Liquid Lines

Surfing in 2019 Is The Age of Silly and The Atlantic Comes to Life

Ray Romano selfies, the great pop tart conspiracy theory, silly surfing, a dry forester and hurricane season gets underway.
By JON COEN | Aug 28, 2019
Courtesy of: Catch Surf Surfing in 2019 is a whole lot of silly. Here’s Hawaiian surfer Jamie O’Brien in New Jersey earlier this summer on the Catch Surf ‘Get Wet’ Tour.

Question: Do you think Ray Romano and Jon Stewart have countless photos of themselves with random strangers around LBI? Do you think they ever just flip through their phones, going: “Here’s me with that family from Staten Island at Jayson’s Pancake House … oh, and this is me with some jamoke at the Beach Haven Fishery … and I love this one of me and that lady from Manahawkin at the water slides.”

Hard to believe this weekend is Labor Day. Like everyone else, there is more sand in my bed than Surf City after the last replenishment. And my only regret from this summer is that I wasn’t the guy who invented White Claw. But I’d like to take this opportunity to throw a solid fist bump to everyone who has worked their butts off on the Island this summer in every industry. I know we all talk about the depleted labor force, and that often means locals have to work even harder at two jobs and a side hustle. Some haven’t had a day off since July or before that. Much respect.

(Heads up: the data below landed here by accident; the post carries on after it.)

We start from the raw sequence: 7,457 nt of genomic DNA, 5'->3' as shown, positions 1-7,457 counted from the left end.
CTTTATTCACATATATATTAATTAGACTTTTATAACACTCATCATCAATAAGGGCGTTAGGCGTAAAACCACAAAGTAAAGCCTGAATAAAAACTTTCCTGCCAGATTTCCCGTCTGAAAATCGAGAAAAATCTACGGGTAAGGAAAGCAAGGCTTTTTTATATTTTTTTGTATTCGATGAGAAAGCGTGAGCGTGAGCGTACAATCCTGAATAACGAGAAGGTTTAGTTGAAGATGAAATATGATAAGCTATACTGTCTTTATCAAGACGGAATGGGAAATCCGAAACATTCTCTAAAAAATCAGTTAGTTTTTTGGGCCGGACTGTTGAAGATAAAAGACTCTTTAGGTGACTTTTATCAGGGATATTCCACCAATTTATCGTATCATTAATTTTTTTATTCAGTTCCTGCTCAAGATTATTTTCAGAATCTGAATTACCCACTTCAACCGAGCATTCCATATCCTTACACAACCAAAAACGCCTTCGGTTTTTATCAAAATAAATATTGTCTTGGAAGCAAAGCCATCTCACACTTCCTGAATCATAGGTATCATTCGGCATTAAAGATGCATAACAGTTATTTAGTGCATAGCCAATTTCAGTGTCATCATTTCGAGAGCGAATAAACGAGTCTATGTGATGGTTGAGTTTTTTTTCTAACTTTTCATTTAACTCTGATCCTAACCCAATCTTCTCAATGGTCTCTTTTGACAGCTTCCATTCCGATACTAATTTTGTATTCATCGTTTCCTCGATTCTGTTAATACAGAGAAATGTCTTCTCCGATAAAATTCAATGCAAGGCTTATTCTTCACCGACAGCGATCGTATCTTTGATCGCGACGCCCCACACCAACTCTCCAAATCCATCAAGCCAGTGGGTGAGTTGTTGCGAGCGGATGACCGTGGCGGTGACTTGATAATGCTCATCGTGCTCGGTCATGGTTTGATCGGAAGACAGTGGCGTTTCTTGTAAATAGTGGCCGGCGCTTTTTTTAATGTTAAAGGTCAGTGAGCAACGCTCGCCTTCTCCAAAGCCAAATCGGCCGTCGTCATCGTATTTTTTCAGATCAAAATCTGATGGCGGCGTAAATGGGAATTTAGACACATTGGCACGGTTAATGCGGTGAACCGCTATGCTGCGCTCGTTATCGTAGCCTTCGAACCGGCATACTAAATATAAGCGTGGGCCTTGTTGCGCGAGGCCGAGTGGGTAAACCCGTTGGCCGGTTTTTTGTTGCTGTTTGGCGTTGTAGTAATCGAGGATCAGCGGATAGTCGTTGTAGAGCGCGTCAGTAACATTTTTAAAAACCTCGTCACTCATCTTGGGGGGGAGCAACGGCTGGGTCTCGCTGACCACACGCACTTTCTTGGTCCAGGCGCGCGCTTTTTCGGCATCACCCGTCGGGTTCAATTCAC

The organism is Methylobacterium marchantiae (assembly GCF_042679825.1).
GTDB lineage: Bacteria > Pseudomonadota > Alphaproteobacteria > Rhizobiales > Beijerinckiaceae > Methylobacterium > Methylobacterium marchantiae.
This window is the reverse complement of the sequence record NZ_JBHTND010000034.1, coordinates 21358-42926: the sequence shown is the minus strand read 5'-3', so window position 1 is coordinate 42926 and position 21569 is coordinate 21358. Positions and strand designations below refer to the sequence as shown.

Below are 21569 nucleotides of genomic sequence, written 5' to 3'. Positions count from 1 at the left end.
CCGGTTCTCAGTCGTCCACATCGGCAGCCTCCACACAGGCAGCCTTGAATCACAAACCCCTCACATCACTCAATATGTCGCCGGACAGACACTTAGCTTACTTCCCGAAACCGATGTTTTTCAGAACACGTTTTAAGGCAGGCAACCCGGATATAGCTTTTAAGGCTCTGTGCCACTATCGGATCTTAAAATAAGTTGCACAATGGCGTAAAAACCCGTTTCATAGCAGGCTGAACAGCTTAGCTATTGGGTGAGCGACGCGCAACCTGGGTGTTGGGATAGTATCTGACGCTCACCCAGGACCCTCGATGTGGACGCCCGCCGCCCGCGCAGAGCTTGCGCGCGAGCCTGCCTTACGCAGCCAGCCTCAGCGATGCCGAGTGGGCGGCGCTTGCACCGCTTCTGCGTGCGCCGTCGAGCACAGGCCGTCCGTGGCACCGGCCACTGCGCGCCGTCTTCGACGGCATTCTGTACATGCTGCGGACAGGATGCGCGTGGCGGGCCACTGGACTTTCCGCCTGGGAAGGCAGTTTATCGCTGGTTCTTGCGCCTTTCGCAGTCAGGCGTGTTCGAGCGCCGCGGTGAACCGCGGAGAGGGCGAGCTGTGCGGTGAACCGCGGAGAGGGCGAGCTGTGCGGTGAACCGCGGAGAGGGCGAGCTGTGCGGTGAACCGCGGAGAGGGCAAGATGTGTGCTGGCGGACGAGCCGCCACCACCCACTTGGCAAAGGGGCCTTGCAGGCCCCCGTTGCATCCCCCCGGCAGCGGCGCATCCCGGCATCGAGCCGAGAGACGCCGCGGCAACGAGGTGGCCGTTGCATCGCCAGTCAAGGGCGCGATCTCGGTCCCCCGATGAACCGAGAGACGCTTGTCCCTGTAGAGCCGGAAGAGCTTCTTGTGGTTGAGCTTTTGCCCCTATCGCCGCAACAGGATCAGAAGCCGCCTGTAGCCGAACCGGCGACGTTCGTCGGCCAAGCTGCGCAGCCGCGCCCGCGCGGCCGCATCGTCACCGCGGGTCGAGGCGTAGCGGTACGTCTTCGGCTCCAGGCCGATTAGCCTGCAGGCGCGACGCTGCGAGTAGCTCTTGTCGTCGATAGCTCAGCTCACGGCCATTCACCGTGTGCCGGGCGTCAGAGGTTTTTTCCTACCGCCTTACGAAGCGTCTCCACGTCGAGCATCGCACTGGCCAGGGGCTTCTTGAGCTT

It certainly was a busy summer. Or at least that was my perception until last Friday, when a woman posted a story to a Facebook post called Long Beach Island Bites about someone forgetting to put a pop tart into her bag at a local deli/eatery.

Her family stopped for food as they were leaving LBI. She claims the girl behind the counter forgot to put her pop tart in the bag, which the family discovered after they’d gone over the bridge. When they came back to LBI, they were not given a replacement pop tart.

Now, I’m not passing judgment on the woman who asked for her missing pop tart. I’m not passing judgement on the manager who wouldn’t give her a replacement pop tart. However, I really have to question the folks who had time to create a thread of over 330 comments on that post. While some people are working three jobs, others have time to argue both for and against the infamous pop tart. Holy hell, people, if you have that much free time on your hands in August, pick up a bus bucket and clean off table four. Help your neighbor who’s sweating it in the vegetable garden. Or just knock back a few watermelon cosmos and get drilled in the shore break. I don’t know … but I do agree they have some damn fine pop tarts at that place.

Seems kind of silly. But hey, who am I to judge? Surfing is about the silliest thing going at the moment.